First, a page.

Hopefully this will be helpful to any travel destination…. Ethiopia or other countries throughout Africa or as a guide to any developing country worldwide. Addis

What to Bring To Ethiopia
I disagree strongly about the money belt. I picked one up for around $20 dollars before I left and really didn’t need it. It was hard to access my money and being a “middle age” (*cough-cough*) man who NEEDS a belt, the military style most are made in allowed the buckle to keep slipping off… doing noting for my appearance nor my confidence.

What to Bring to Addis   Ababa–Besides The Obvious

  • Personal Sleeping Sack. Cheap but invaluable. And with all the reports of bedbugs in all star levels of American hotels, it can even be a “must” when traveling at home. (Example)
  • Pullover, sweater or light jacket for the evening (it gets cool at night)
  • Clothes that are respectful of the fact that this is a highly religious country (both Christian and Muslim); it is not culturally acceptable to wear very skimpy clothes here, especially not in rural areas or when visiting churches. (It is fine to wear shorts and  Screen Shot 2015-07-28 at 6.48.21 PMt-shirts while running.)
  • Goldenseal/Echinacea. Take care of your health pilgrims. This ain’t Kansas.
  • One set of “Good Clothes” .. you could even go as far as a sports coat or a suit. While prices are low for Ethiopians, they’ll charge you American prices for that extra pair of pants, shoes, shirt, (etc…) once they hear you speak. Why buy an inferior product when you can bring the clothes you like. They haven’t figured out that you’ll buy more if the prices are right. Ethiopia is a conservative country. What to aim for is “Casual Dressy” unless you want to try passing for Ethiopian.
  • Ear plugs. There can be a live concert happening anytime, seemingly anywhere. I love my peeps, but Africans don’t always know when to go to bed!
  • Cap (Women need a headscarf in churches, or buy a traditional one here.)
  • Extra pair of prescription eyeglasses and Sunglasses if you wear them.
  • Money: You can easily exchange currency at the airport upon arrival and throughout the country. Banks are everywhere and ATM’s are also. (But it’s wise to bring along about $300 or $400 U.S. Dollars … in $100 bills, and keep them for safe keeping until you leave. Trying to get U.S. dollars from an Ethiopian bank can feel like waiting for an act of God. Only break those $100 bills for official use… like extending your Visa.)
  • Tell your bank you’ll be traveling so your Debit and Credit cards work
  • Oral Rehydration Salts (e.g. RECOVERORS) and anti-diarrhea tablets (eg Imodium)
  • Charger for your mobile phone and make sure the cords to your laptop, camera and phone are in great shape. It’ll cost you more to replace them here than at home.
  • Baking Soda! I love Baking Soda and prefer it to tooth paste without all those harmful chemicals. YOU CAN find it here if you really, really look, but it goes by Bicarbonate of Soda and it’s fine grain and not powdery like we’re used to. But if your stomach is upset, add a bit of vinegar and you’ll find it’s the same thing.
  • Sandals (But pack lots of socks. Ethiopia is a dusty country.)
  • Travel towel if you plan to stay longer than a few weeks and will rent a guest house.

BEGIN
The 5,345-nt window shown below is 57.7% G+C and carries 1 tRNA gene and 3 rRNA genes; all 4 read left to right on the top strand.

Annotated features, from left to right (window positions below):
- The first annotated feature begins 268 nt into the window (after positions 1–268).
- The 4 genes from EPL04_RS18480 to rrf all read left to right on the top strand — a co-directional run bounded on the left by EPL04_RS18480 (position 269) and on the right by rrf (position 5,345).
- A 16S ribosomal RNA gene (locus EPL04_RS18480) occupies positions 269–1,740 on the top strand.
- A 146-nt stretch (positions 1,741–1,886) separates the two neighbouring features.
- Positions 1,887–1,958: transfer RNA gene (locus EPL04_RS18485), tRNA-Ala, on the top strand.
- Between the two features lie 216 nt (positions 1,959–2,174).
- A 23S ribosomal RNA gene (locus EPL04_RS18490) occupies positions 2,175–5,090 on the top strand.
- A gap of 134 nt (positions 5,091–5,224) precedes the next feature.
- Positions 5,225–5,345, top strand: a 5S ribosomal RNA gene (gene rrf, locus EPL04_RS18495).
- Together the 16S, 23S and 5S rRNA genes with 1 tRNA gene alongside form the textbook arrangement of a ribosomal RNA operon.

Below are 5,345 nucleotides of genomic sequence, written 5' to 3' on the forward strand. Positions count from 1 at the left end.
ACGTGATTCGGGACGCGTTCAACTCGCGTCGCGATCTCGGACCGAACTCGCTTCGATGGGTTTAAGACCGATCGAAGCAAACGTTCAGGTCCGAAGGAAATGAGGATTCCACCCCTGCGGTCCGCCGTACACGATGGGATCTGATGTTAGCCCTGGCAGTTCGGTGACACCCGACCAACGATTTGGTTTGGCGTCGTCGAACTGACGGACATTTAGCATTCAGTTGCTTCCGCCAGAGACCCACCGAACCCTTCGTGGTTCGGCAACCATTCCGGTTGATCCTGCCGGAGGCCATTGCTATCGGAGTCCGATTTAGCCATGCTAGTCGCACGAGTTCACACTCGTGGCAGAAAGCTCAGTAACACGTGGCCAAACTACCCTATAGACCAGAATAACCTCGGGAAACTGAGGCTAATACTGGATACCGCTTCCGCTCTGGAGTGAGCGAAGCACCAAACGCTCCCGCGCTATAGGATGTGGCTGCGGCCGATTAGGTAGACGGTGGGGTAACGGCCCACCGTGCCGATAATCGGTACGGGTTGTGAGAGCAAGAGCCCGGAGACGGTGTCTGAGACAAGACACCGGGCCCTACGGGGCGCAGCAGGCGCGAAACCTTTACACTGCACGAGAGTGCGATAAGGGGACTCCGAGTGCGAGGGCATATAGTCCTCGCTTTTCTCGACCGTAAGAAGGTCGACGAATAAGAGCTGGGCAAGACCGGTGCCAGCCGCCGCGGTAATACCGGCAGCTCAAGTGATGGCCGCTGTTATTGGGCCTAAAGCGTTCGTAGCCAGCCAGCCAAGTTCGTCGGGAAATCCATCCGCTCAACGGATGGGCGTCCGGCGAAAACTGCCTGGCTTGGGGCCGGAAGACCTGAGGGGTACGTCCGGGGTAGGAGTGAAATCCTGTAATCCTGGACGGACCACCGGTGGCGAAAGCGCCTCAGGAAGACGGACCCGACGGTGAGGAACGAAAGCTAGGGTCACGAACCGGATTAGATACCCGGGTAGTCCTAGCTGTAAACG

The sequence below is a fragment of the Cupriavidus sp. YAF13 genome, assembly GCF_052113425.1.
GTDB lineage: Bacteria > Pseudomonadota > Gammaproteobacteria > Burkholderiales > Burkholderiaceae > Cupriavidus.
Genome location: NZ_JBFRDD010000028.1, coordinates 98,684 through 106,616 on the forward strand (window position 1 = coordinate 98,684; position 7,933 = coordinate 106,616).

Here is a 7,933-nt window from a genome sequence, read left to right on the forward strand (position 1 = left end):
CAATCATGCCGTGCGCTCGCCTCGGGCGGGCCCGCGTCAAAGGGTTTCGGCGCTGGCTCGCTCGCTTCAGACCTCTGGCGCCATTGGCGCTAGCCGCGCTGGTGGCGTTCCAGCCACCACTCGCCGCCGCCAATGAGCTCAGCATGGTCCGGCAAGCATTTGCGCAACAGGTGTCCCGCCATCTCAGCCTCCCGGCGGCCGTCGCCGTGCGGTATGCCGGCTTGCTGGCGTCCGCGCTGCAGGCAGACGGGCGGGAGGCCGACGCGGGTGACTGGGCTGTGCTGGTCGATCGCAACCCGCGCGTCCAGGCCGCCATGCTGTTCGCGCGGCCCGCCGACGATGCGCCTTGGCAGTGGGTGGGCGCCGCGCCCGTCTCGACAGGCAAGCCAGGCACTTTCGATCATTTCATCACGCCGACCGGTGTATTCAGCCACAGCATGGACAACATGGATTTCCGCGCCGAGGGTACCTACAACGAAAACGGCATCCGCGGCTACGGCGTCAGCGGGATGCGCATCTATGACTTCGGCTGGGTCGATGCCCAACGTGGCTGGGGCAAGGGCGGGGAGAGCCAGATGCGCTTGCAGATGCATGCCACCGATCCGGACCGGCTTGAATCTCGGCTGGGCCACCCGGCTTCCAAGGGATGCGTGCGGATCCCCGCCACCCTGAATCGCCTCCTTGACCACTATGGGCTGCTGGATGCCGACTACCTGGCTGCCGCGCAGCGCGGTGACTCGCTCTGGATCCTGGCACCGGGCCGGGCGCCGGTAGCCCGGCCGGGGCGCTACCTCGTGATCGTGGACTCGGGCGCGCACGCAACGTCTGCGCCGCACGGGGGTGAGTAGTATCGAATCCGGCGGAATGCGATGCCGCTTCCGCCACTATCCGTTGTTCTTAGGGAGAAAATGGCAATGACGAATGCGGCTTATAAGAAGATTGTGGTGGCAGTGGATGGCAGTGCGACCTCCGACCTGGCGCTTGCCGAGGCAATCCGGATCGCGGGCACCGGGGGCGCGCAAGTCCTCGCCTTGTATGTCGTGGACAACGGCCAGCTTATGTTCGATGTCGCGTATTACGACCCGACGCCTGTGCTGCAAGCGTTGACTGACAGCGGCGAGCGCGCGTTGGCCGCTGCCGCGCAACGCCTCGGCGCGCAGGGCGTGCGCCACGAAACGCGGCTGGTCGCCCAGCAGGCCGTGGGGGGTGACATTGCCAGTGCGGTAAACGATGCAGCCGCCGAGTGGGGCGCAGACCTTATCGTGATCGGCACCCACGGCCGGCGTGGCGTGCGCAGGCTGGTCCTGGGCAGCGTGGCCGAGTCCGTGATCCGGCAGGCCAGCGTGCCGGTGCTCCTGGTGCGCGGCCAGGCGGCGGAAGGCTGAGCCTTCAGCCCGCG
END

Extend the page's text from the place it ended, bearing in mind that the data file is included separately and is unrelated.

• At LEAST four shirts. Ethiopians are charged 30% taxes so cheap shirts are sold here for American prices. Getting your laundry back can be tricky, so it’s better to pack “enough.”
  • Sawyer MINI Water Filter. Every other day I “make water.” Why constantly buy water in plastic bottles when you can use your filter? (example)
  • Heating Throw. You don’t need to bring a whole blanket, but while Ethiopia is a mild climate compared to New England, I’ve yet to check into a hotel with either air conditioning nor heat. You don’t need the air conditioning, but Addis sits at a really high altitude and it can get cold at night. (Example)


If you are traveling out of Addis, then in addition to the above you should bring:

  • Malaria tablets (if you are traveling below 2,000 metres, as you probably will)
  • Mosquito bednet (Optional. You can buy a cheap one here.)
  • Insect repellent (The airlines love the packet towelettes).
  • A sleeping sack (to avoid bedbugs in cheap hotels) (example)
  • A small pocket flashlight.
  • Day pack. One small enough to carry your laptop and camera in, but not as large as your airplane carry-on.
  • Hiking boots if you are going hiking. Ethiopians walk a lot and the roads can often be rough. Sturdy walking shoes or boots will serve you well.

Things you DON’T need

  • Travel alarm clock? Your cell phone will do nicely. (Besides, desk clerks are very good at giving you the wake up call you request.)
  • Money Belt? —NO, NO, NO! A Passport pouch that you can either wear around your neck or attach to your belt is a far better choice.
  • Do you REALLY need your expensive Smart Phone or will a cheaper travel phone that doesn’t have all your critical information on it do?

This list is designed for travelers who will be staying more than two weeks. Hotel prices here can add up quickly and people usually check into guest houses, “condos” or pensions. It is there where you’ll essentially need to set up house.

Also remember that while you can usually get same-day service on your laundry when staying in a hotel, the price of getting your laundry done in Addis will raise your eyebrows and there’s often a week’s wait to get your undies back… unless you pay double. Even then it can take two days.


Sandals (I’m continually shocked that we who live in Developed countries can buy many things cheaper at home … and of better quality… than in so-called “less expensive” nations where once they hear your accent, the prices go up.)